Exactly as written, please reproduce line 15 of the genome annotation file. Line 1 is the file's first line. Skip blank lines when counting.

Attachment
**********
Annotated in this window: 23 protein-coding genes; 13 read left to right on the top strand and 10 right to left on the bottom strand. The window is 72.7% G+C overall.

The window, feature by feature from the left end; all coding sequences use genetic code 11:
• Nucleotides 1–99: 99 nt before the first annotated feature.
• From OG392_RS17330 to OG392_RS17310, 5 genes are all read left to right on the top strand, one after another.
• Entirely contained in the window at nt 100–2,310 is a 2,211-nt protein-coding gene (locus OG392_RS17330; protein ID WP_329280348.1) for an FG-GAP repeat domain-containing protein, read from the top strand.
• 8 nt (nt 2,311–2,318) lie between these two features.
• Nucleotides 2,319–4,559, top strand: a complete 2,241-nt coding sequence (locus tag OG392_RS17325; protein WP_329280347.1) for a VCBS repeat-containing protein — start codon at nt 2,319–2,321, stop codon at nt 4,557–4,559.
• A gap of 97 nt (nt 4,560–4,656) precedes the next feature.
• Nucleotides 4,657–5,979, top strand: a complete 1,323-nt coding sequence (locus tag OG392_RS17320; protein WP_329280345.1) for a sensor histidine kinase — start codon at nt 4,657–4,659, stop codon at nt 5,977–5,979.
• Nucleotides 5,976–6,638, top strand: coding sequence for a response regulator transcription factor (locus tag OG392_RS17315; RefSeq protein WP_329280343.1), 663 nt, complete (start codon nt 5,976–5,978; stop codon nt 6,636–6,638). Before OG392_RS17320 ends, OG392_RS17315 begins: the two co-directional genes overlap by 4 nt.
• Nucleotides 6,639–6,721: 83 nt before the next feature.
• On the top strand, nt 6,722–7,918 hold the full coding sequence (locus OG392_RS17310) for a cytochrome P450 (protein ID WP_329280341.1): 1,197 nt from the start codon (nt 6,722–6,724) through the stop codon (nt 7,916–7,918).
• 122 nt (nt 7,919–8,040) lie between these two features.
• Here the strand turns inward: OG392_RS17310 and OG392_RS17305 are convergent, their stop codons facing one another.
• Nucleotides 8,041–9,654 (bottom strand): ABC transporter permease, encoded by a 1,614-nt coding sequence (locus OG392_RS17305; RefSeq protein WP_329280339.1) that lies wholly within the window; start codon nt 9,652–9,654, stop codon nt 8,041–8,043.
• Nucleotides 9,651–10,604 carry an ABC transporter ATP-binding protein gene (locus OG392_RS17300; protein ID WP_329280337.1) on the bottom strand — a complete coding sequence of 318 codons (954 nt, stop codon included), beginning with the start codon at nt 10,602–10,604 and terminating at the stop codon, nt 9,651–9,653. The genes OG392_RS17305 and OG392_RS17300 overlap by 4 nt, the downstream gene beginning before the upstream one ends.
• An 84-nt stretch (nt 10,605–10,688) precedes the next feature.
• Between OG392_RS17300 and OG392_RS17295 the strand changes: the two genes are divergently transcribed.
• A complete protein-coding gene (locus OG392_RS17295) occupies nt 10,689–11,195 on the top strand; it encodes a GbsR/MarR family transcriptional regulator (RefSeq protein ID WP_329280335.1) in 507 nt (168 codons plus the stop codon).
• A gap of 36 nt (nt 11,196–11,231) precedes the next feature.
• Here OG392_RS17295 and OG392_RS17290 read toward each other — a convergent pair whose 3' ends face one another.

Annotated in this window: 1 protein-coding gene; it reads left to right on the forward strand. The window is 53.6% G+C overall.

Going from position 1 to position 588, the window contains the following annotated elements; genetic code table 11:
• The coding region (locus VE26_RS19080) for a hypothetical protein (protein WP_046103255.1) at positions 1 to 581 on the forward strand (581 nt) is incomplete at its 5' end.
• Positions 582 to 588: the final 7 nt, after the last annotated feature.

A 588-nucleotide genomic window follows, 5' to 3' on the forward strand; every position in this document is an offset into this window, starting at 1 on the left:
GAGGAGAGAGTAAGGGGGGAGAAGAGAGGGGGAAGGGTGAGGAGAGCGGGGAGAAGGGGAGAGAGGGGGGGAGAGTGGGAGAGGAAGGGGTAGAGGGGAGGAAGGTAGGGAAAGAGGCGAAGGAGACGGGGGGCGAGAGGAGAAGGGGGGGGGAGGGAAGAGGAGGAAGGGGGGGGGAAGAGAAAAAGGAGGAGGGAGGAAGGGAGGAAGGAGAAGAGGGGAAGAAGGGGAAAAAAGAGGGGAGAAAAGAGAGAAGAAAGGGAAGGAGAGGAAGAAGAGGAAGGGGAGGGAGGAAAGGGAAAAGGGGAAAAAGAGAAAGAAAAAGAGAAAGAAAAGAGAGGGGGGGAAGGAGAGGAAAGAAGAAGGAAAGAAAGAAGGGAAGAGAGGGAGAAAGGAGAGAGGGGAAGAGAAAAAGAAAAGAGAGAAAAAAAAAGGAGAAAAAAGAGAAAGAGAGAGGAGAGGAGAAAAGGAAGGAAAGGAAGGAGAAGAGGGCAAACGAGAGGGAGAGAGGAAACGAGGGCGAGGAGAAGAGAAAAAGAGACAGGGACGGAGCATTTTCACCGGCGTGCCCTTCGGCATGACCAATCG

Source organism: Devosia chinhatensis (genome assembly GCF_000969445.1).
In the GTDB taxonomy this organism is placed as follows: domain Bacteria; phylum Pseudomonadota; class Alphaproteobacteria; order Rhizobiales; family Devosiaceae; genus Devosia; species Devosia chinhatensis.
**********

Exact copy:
• Nucleotides 8,041–9,654 (bottom strand): ABC transporter permease, encoded by a 1,614-nt coding sequence (locus OG392_RS17305; RefSeq protein WP_329280339.1) that lies wholly within the window; start codon nt 9,652–9,654, stop codon nt 8,041–8,043.